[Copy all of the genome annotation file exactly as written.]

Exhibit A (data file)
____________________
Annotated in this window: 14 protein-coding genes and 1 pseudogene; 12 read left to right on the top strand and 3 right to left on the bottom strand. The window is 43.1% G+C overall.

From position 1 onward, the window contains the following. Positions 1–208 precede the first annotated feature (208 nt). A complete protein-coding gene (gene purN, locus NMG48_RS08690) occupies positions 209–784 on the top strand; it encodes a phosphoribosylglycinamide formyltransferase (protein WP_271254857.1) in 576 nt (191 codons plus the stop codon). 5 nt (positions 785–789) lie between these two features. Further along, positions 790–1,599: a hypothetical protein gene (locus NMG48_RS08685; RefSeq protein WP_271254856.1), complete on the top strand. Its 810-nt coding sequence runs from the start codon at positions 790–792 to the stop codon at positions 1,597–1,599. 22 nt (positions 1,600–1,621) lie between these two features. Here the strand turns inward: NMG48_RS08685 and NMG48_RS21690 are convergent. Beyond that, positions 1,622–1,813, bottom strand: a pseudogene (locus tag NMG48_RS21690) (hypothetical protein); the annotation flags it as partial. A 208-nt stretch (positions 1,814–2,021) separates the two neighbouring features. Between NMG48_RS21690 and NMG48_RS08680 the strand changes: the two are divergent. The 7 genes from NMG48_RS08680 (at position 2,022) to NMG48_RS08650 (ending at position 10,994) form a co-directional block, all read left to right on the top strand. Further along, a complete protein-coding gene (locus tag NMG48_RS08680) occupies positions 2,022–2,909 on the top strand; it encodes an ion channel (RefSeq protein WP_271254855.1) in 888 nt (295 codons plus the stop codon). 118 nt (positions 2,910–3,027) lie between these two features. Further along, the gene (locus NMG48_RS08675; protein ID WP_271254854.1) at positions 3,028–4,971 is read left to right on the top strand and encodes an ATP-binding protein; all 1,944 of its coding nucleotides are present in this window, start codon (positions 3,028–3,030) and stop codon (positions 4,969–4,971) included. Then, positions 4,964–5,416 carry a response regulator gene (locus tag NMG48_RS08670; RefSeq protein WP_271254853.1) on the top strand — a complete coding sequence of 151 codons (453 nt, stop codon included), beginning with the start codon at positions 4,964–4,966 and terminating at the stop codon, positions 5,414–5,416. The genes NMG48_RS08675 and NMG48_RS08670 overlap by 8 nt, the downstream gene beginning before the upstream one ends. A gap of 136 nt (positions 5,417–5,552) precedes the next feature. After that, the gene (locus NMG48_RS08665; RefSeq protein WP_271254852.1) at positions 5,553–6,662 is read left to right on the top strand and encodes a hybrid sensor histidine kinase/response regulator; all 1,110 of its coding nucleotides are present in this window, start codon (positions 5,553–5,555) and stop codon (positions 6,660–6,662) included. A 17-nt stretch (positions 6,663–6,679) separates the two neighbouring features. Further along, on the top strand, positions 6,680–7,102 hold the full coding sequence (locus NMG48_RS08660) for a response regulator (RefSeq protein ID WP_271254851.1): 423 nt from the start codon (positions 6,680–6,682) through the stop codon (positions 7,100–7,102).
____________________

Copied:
Annotated in this window: 14 protein-coding genes and 1 pseudogene; 12 read left to right on the top strand and 3 right to left on the bottom strand. The window is 43.1% G+C overall.

From position 1 onward, the window contains the following. Positions 1–208 precede the first annotated feature (208 nt). A complete protein-coding gene (gene purN, locus NMG48_RS08690) occupies positions 209–784 on the top strand; it encodes a phosphoribosylglycinamide formyltransferase (protein WP_271254857.1) in 576 nt (191 codons plus the stop codon). 5 nt (positions 785–789) lie between these two features. Further along, positions 790–1,599: a hypothetical protein gene (locus NMG48_RS08685; RefSeq protein WP_271254856.1), complete on the top strand. Its 810-nt coding sequence runs from the start codon at positions 790–792 to the stop codon at positions 1,597–1,599. 22 nt (positions 1,600–1,621) lie between these two features. Here the strand turns inward: NMG48_RS08685 and NMG48_RS21690 are convergent. Beyond that, positions 1,622–1,813, bottom strand: a pseudogene (locus tag NMG48_RS21690) (hypothetical protein); the annotation flags it as partial. A 208-nt stretch (positions 1,814–2,021) separates the two neighbouring features. Between NMG48_RS21690 and NMG48_RS08680 the strand changes: the two are divergent. The 7 genes from NMG48_RS08680 (at position 2,022) to NMG48_RS08650 (ending at position 10,994) form a co-directional block, all read left to right on the top strand. Further along, a complete protein-coding gene (locus tag NMG48_RS08680) occupies positions 2,022–2,909 on the top strand; it encodes an ion channel (RefSeq protein WP_271254855.1) in 888 nt (295 codons plus the stop codon). 118 nt (positions 2,910–3,027) lie between these two features. Further along, the gene (locus NMG48_RS08675; protein ID WP_271254854.1) at positions 3,028–4,971 is read left to right on the top strand and encodes an ATP-binding protein; all 1,944 of its coding nucleotides are present in this window, start codon (positions 3,028–3,030) and stop codon (positions 4,969–4,971) included. Then, positions 4,964–5,416 carry a response regulator gene (locus tag NMG48_RS08670; RefSeq protein WP_271254853.1) on the top strand — a complete coding sequence of 151 codons (453 nt, stop codon included), beginning with the start codon at positions 4,964–4,966 and terminating at the stop codon, positions 5,414–5,416. The genes NMG48_RS08675 and NMG48_RS08670 overlap by 8 nt, the downstream gene beginning before the upstream one ends. A gap of 136 nt (positions 5,417–5,552) precedes the next feature. After that, the gene (locus NMG48_RS08665; RefSeq protein WP_271254852.1) at positions 5,553–6,662 is read left to right on the top strand and encodes a hybrid sensor histidine kinase/response regulator; all 1,110 of its coding nucleotides are present in this window, start codon (positions 5,553–5,555) and stop codon (positions 6,660–6,662) included. A 17-nt stretch (positions 6,663–6,679) separates the two neighbouring features. Further along, on the top strand, positions 6,680–7,102 hold the full coding sequence (locus NMG48_RS08660) for a response regulator (RefSeq protein ID WP_271254851.1): 423 nt from the start codon (positions 6,680–6,682) through the stop codon (positions 7,100–7,102).